'The data never hits the laptop,' Roemer said. 'You can even control what people can copy, paste and print locally.'

'Is this right for everybody?' Roemer asked, referring to virtual computing. 'No.' One drawback is that the user usually has to be online to use the application, although some streamed applications can be used off-line. 'And there may be some reasons a user would have to have the data locally.

But that should be the exception rather than the rule,' he said.

Network infrastructure

Security researcher Dan Kaminsky's discovery earlier this year of a flaw in the Domain Name System protocols highlighted the vulnerability of network infrastructure to manipulation, but it was neither the only nor the first problem that could let bad guys misdirect Internet traffic.

'Cache poisoning has been a soft underbelly' of the Internet for years, Parisi said. Dan found a way to leverage it.'

DNS is crucial because it is the system for resolving common domain names to numerical Internet addresses used to locate and route traffic to and from online devices. If users cannot be sure that a DNS request has received an accurate response, they can have no confidence in the resources they are accessing.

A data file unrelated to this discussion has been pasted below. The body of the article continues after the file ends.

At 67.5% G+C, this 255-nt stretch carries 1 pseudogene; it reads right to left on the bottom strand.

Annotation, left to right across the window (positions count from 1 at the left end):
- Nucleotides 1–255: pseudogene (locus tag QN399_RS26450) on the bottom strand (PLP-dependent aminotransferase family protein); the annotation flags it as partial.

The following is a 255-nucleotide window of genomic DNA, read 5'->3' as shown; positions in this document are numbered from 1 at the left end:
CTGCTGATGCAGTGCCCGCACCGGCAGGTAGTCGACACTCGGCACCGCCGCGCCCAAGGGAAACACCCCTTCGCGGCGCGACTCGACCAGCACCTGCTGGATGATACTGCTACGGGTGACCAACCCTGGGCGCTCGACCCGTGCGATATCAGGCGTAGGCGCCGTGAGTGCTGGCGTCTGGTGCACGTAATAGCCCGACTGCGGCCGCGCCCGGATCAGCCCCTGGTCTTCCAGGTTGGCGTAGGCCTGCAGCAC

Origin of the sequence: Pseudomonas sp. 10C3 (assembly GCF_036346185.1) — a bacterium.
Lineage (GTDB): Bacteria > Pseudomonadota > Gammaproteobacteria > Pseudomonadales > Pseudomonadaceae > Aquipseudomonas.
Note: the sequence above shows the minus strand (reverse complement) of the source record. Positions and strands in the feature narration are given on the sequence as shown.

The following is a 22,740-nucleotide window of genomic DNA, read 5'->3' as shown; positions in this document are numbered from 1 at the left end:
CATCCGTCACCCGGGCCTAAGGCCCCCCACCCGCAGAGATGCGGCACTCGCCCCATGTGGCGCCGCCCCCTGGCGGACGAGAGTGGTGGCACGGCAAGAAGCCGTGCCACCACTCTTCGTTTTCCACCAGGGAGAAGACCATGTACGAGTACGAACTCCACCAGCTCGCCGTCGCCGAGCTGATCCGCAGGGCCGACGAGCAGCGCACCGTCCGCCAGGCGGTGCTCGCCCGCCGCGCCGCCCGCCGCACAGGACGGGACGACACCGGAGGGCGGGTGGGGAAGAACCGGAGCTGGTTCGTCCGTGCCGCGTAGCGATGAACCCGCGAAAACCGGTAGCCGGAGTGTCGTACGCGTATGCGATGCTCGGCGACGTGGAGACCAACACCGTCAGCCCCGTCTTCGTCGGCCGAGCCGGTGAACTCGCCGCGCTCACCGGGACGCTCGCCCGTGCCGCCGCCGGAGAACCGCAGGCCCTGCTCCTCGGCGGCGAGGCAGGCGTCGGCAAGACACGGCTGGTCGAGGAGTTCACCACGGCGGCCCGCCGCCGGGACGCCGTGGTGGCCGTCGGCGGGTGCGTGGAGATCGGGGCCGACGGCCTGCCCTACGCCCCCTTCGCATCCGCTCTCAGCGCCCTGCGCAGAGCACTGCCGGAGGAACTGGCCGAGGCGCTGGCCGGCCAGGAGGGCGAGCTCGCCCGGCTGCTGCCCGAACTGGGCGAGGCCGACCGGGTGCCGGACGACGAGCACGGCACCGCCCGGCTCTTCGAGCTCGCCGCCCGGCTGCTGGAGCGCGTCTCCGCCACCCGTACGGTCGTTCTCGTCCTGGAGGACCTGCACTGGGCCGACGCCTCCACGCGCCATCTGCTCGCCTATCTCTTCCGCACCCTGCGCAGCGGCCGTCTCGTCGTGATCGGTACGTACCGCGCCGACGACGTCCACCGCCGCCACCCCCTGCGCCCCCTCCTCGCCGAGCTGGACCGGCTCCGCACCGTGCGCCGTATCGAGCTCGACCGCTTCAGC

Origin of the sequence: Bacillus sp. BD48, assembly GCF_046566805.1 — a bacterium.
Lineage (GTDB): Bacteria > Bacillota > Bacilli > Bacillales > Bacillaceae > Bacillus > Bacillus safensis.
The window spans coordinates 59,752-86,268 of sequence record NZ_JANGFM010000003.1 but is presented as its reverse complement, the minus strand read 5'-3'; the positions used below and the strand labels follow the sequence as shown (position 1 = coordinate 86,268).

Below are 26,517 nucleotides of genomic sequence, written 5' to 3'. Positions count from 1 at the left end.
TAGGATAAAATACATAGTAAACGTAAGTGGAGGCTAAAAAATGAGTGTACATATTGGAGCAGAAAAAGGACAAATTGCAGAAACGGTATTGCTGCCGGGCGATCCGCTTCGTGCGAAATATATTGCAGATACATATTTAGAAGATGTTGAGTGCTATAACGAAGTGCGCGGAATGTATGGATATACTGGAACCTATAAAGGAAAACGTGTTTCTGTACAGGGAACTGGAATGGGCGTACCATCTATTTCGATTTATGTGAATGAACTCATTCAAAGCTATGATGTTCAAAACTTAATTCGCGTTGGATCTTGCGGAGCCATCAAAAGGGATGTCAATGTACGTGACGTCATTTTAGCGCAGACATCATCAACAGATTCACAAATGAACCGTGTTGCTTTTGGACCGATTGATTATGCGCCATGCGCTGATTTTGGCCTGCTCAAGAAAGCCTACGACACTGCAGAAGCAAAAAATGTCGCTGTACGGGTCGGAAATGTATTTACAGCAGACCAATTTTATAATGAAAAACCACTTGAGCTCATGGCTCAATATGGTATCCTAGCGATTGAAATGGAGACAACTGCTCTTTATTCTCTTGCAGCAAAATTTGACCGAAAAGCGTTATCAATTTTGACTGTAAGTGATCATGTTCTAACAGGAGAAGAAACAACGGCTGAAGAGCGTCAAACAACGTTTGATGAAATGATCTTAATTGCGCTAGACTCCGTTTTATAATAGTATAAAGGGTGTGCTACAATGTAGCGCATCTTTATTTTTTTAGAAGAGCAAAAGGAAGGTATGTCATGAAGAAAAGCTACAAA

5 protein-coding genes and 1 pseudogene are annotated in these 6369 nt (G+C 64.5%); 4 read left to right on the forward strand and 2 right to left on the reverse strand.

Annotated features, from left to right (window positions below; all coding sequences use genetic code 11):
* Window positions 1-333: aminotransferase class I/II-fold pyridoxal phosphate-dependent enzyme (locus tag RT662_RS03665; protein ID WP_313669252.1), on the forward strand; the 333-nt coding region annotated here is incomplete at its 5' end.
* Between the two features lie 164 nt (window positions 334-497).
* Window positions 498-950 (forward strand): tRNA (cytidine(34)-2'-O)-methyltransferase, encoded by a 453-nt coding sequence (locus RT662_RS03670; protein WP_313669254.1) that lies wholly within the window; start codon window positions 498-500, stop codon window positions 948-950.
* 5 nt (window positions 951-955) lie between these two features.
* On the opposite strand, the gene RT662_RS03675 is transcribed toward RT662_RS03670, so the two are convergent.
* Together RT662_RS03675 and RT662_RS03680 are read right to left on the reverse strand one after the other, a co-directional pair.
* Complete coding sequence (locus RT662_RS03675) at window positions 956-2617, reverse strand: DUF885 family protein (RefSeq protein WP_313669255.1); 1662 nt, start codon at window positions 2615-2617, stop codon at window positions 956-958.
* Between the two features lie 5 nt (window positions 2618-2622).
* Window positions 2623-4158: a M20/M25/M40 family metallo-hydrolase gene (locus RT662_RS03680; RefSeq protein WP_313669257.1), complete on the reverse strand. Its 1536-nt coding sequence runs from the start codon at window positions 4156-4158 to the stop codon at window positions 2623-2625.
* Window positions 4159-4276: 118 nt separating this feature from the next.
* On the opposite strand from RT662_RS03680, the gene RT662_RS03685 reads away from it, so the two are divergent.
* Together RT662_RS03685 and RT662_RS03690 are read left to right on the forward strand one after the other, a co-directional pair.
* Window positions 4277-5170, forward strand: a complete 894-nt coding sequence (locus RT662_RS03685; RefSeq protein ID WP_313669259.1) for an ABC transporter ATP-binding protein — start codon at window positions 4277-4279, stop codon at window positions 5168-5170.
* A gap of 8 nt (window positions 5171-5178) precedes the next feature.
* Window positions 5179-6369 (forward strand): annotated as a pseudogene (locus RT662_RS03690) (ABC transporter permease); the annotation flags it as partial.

'On the surface, it is a very simple protocol, based on trust, but it can be very complicated when you go into it,' Parisi said. This complexity, plus DNS' interrelated nature, makes correcting problems difficult.

Despite the potential for misuse, 'there have not been a lot of original exploits' since the most recent vulnerability discovery, Parisi said. But security experts have observed a lot of poking and prodding.